September 22-25, 1997
An open-set speaker identification system is described in which general-text, sentence-long phrases are used as passwords. Customers are allowed to select their own password phrases and the system has no knowledge of the text. Passwords are represented by phone transcriptions and whole-phrase Hidden Markov Models (HMM's). Phrase identification, carried out using both speaker dependent and speaker independent models, constitutes an identity claim. Verification of the claim uses likelihood ratio scoring with speaker independent phone HMM's providing the background model score. An evaluation has been carried out over a database of password phrases spoken by 250 speakers. 100 of the speakers are test speakers. In an experimental trial, each test speaker is designated as a customer or an imposter and speaks the phrase associated with the customer. The imposter set for each customer consists of same-gender test speakers excluding the customer. At a 5% reject level, the rate of imposter identification is approximately 4%. The misidentification rate for both customers and imposters is less than 0.1%. The closed-set identification error rate is less than 1%, while the average verification equal-error rate is approximately 3%.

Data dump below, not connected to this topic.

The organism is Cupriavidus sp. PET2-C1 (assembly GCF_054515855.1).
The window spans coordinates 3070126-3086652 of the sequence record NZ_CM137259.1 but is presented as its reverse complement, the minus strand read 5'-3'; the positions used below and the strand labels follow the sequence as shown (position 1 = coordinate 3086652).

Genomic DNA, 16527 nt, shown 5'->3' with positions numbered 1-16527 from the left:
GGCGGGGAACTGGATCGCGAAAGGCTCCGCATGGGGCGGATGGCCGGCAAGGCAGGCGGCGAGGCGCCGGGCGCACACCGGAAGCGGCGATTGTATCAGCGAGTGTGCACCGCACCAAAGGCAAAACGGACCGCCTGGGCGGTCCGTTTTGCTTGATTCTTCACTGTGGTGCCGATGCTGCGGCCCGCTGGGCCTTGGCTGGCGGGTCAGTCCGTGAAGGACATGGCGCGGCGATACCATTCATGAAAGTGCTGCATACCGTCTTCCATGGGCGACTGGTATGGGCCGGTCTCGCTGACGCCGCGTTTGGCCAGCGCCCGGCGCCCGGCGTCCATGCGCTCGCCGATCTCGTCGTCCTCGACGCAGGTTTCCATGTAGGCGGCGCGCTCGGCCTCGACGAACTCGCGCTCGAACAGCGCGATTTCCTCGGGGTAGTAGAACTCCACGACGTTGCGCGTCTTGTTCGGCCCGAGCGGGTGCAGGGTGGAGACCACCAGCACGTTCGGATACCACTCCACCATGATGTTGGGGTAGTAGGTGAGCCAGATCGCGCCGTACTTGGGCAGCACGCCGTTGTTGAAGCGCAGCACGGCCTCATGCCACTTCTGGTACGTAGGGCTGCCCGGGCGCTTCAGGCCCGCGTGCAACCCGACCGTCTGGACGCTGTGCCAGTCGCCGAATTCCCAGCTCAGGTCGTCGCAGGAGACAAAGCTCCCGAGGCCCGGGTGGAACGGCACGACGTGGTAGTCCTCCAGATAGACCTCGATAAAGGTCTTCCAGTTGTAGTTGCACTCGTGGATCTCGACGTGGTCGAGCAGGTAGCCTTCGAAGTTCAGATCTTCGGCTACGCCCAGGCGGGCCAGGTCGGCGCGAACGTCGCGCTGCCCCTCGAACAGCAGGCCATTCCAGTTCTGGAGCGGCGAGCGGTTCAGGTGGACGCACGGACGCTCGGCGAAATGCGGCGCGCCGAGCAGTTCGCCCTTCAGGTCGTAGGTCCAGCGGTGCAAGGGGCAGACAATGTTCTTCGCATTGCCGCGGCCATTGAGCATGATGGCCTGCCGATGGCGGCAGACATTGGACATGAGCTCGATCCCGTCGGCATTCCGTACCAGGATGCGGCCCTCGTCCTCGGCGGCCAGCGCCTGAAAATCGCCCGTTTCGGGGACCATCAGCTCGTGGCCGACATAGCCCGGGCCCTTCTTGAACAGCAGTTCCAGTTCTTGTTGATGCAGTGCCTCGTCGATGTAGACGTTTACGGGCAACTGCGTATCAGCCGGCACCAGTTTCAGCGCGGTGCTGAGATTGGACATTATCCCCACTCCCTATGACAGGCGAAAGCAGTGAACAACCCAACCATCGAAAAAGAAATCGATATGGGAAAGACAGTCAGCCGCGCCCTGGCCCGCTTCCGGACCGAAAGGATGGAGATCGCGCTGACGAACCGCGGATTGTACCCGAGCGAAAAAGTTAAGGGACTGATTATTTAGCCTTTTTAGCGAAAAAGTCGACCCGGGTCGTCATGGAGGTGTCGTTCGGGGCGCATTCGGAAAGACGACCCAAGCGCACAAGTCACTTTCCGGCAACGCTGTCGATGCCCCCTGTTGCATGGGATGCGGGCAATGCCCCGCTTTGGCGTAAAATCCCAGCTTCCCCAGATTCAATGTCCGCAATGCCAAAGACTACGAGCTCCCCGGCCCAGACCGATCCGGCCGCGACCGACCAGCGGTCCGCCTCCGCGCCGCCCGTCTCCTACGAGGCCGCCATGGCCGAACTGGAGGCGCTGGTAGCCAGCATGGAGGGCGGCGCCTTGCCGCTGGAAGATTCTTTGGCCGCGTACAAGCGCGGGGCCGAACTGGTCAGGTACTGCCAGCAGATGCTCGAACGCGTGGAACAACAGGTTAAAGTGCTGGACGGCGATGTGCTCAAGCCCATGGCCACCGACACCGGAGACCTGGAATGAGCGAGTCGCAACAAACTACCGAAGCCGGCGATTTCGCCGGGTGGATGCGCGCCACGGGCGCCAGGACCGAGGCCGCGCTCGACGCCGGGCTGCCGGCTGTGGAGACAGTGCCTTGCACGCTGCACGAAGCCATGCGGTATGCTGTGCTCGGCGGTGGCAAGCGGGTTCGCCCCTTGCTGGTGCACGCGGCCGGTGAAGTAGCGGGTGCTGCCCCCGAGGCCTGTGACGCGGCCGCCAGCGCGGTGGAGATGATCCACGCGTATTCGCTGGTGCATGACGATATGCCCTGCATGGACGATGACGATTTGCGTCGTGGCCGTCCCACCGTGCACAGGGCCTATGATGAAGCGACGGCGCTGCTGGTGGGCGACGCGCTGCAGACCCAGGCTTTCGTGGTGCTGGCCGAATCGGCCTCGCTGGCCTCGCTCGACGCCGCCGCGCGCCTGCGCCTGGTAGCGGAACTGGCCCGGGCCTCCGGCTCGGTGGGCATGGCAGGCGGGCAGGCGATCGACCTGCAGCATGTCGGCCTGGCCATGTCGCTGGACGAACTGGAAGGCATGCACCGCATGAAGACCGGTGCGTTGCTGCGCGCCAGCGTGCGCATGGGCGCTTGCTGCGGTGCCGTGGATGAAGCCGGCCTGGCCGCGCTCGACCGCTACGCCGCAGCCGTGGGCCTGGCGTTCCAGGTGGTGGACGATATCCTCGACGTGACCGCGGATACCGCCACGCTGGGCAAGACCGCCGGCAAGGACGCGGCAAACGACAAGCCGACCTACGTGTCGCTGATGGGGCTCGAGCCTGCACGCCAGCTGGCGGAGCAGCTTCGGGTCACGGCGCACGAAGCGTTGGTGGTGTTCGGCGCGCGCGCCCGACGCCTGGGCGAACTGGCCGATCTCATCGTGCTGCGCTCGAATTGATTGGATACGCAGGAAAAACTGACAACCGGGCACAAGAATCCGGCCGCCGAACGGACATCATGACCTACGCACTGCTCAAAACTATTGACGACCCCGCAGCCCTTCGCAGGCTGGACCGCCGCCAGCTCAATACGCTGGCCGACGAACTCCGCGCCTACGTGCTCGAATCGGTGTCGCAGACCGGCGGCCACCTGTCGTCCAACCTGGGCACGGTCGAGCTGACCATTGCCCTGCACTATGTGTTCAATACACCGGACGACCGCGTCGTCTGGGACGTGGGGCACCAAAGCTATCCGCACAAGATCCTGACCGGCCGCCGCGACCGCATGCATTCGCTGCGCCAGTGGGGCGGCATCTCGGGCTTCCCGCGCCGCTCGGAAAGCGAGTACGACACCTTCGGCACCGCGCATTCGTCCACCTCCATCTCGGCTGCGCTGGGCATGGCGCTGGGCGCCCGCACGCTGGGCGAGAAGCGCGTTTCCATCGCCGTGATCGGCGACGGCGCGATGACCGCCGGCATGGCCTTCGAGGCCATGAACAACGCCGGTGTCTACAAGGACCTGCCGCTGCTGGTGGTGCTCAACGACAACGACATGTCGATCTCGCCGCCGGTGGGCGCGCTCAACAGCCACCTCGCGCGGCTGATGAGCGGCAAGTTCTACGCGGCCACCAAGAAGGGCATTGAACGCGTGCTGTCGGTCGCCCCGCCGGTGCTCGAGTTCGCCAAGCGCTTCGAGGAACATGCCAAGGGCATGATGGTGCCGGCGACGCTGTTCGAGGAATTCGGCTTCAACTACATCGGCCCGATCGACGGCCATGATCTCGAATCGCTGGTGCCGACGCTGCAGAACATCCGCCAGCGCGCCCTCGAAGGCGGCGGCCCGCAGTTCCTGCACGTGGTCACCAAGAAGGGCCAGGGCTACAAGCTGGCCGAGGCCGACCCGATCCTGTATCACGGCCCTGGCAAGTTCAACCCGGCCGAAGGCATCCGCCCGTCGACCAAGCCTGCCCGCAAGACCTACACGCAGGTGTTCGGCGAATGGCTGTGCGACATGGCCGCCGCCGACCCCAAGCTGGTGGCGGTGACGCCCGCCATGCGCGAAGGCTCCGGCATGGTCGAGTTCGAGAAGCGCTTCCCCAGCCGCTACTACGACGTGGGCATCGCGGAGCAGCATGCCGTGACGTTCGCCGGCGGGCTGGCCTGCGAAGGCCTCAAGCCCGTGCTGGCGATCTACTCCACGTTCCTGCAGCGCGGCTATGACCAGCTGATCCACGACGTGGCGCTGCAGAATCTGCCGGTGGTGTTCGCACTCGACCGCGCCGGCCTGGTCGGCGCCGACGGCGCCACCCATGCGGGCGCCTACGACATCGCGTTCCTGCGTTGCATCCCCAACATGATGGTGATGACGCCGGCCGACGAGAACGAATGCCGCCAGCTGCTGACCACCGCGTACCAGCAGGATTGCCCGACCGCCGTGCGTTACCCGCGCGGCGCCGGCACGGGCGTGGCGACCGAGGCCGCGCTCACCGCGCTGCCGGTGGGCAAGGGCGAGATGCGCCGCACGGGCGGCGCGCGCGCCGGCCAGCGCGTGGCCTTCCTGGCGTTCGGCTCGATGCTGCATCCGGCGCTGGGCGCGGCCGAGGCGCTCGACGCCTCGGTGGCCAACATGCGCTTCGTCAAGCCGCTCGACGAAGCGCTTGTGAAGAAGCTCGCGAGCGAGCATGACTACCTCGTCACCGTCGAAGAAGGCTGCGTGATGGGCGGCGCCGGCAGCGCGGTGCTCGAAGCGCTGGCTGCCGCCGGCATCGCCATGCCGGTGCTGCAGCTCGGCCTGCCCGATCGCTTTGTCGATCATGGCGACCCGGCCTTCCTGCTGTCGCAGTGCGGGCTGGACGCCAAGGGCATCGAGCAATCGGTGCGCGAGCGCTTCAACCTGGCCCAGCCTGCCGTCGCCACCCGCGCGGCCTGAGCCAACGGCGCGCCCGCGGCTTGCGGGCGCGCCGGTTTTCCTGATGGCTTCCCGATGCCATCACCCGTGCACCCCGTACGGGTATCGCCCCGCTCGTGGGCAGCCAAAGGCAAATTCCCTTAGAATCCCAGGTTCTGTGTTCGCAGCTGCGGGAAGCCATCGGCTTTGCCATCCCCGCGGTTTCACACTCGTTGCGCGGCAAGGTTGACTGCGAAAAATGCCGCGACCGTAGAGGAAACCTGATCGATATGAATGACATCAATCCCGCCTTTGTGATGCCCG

Bibliographic reference. Rosenberg, Aaron E. / Parthasarathy, S. (1997): "Speaker identification with user-selected password phrases", In EUROSPEECH-1997, 1371-1374.